Let Weeds Provide the Flower Power for Your Garden

by Tom Spencer / Soul of the Garden

Some of my favorite plants are weeds. I mean real weeds, not genteel wild flowers. No, these are botanical conquistadors bent on total garden domination. I admire them in much the same way that you might admire a prizefighter that just keeps on swinging- they never seem to go down for the count. Here in Austin, with our blazing summers and miserable excuse for soil, we need tough determined survivors and these weeds will not disappoint fans of full contact gardening.

Gardening with bullies is not for everyone, you have to be a little bit aggressive yourself or your first-born may disappear in the jungle. Still, there is something to be said for gardening the Darwinian way. I know many folks who have simply turned some of these weeds loose, letting them "sort things out for themselves." It can get ugly, but if you have a large space to fill and want some plants that will positively swarm across the landscape, these are the weeds for you.

Every spring, hundreds of central Austin yards light up with the intense purple color of the spiderwort (Trandescantia occidentalis). It is so pervasive in certain neighborhoods, that I think that it must be the slacker flower of choice. I've never seen a "yard of the month" sign in front of a spiderwort patch, but the folks who live with them must appreciate their tenacity and beauty. There are named varieties that range in color from purple to blue and white for those of you who'd like to mix things up a bit. Spiderworts perform well in clay soils and can grow in the sun or shade; they quickly reach a height of two or three feet in the early spring, and then go dormant (in situations where they receive no water.) They seed out exponentially, meaning, you can buy a few plants, and in five years, you'll be able to export spiderworts to every family in China.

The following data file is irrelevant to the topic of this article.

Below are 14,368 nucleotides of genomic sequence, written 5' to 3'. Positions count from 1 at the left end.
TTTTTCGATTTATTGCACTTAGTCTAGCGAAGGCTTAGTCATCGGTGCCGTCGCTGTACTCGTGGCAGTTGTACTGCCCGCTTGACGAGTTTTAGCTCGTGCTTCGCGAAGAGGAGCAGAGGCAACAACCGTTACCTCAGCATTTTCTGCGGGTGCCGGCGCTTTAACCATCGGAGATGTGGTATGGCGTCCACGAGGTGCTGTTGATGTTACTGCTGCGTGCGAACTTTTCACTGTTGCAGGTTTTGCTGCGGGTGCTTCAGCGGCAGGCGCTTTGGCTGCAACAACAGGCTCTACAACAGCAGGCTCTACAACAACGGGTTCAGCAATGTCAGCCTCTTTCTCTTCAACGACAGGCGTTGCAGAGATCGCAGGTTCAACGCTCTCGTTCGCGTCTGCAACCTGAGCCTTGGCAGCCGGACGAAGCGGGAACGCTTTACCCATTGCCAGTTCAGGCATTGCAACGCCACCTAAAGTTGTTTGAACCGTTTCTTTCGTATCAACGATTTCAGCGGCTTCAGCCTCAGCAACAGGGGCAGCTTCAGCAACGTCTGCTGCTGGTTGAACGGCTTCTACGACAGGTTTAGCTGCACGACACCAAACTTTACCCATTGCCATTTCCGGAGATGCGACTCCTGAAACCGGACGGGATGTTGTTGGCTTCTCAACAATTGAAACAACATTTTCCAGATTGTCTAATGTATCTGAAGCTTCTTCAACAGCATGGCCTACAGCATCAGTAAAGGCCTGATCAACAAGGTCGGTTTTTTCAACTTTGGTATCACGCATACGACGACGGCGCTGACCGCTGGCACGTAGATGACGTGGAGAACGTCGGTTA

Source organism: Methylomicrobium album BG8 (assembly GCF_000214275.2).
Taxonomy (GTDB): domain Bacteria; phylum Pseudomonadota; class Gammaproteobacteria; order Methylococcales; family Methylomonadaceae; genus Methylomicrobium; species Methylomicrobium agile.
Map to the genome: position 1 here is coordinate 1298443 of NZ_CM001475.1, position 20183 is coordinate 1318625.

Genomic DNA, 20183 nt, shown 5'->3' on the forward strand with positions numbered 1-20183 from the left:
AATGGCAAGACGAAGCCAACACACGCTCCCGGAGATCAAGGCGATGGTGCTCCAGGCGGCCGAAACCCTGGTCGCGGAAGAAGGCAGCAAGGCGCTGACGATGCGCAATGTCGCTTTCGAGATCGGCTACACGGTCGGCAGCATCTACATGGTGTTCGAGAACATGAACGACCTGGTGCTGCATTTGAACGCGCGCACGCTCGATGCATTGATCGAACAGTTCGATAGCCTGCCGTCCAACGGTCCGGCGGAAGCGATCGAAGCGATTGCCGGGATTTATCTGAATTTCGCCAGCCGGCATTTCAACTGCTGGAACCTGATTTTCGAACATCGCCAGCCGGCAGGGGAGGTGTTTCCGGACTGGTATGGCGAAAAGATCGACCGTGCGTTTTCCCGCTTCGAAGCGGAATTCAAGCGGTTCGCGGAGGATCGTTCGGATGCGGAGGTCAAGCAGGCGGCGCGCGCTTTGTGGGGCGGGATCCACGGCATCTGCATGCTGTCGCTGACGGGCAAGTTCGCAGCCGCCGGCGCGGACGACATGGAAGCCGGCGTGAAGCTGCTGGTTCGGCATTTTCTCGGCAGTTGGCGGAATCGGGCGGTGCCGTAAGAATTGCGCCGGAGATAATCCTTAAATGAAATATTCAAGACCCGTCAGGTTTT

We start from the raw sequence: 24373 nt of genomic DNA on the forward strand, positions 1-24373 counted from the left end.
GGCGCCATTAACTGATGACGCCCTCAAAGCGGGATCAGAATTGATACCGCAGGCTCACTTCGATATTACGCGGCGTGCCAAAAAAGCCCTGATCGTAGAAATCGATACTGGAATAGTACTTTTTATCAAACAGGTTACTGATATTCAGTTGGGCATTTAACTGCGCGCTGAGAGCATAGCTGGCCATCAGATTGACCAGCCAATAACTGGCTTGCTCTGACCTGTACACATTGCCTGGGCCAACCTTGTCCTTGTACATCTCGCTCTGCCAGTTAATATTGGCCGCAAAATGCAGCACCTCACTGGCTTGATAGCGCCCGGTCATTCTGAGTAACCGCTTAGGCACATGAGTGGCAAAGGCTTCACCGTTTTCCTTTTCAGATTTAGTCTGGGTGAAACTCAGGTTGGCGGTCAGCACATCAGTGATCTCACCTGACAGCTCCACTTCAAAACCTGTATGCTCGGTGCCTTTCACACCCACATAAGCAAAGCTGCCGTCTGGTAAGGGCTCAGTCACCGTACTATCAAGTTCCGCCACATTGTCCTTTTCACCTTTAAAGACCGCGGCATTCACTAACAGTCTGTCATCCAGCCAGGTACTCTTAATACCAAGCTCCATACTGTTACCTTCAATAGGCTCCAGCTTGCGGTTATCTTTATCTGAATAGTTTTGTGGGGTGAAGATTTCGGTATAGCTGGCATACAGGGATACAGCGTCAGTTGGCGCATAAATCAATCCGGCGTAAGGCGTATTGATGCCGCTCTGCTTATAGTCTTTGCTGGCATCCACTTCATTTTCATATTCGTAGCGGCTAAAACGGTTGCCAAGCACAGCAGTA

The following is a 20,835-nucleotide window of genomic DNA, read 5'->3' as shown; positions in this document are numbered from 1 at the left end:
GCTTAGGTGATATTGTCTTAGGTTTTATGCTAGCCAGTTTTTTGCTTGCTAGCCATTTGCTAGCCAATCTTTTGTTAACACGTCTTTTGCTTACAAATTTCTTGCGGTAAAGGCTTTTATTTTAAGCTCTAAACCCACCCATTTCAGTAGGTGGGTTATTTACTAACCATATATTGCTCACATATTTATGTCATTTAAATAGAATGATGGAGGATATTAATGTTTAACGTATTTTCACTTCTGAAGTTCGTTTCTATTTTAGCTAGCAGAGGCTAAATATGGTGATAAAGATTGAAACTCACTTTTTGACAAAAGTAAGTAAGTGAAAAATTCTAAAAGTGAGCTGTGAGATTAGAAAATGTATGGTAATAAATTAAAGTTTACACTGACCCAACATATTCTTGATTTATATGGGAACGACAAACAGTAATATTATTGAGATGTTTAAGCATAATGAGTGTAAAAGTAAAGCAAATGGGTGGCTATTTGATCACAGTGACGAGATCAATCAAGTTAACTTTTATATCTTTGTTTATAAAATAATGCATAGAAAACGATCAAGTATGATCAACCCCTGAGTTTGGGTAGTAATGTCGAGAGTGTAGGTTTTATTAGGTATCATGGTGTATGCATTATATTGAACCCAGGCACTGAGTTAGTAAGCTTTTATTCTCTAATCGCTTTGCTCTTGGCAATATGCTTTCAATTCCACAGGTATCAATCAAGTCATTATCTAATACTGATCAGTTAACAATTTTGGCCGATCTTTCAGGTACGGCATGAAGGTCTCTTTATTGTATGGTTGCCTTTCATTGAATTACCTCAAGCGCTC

In a site that gets a little bit of water, Mexican petunias (the various members of the Ruellia family) can make spiderwort look like a chump. In my former garden, waves of ruellia formed tsunamis that swamped neighboring plants and, come to think of it, a few neighbors. Their blooms do resemble a small petunia, but their demeanor is decidedly different. Ruellias spread by their roots and by flinging seed out from their dried seedpods. Judging from the "volunteers" that popped up everywhere in my garden, they seem to be able to rocket their tiny seeds about thirty feet away from the mother ship.

There are many forms of ruellia, from ground huggers, to monsters that grow four feet tall. Named varieties include "chi-chi" (yikes!) which features soft pink blooms and narrow willow-like leaves and grows to three feet, and "katy" which is a dwarf purple flowered variety.

Turk's cap (Malvaviscus arboreus var. Drummondii) is another ubiquitous feature of the central Austin landscape. This shrubby member of the hibiscus clan gets its name from the tassel like red blooms that grow on the ends of its branches. Turk's cap is valued as a hummingbird and butterfly attractor and seems to have settled into every shady nook around town. It has a sneaky way of taking over a garden- the long branches stretch out and then root when they touch the ground. It also spreads from fallen fruit and by the roots. Plant a few of these and you will be unleashing the ottoman horde.

Purple loosestrife (Lythrum salicaria) is such a weed that it is actually banned in some locales. However, it also has many fans for its long-lived display of pinkish flower spikes. Purple loosestrife likes full sun and can tolerate most soil conditions. Some of the varieties of loosestrife can grow up to five feet tall, but the most commonly available forms, "Morden's Pink" and "Rose Queen", are more compact. These cultivars are better behaved than those that are banned in Boston, but they can slug it out with the best of 'em. What do you expect from a plant that lets loose strife?

Oxalis or woods-sorrel is my favorite weed of all time. This shade loving plant pops up everywhere and just refuses to quit. I like using it as a ground cover by itself, or mixing it in with other perennials. It has clover like leaves and is often sold as "shamrocks". Like most true weeds, oxalis comes in many forms and colors. I just finished planting a bed of pink and white oxalis arranged in a yin-yang pattern. It is the weed of the Tao.

Before I wrap up this month's article, I need to offer up a mea culpa. In the March edition of Over the Hedge, I wrote about lawn grasses. In that article, I wrote that zoysia grass would not tolerate the shade. I received some excellent feedback from the landscape community that suggests that the new cultivars of zoysia outperform the competition in conditions ranging from sun to shade. From here on in, I'm a zoy boy.

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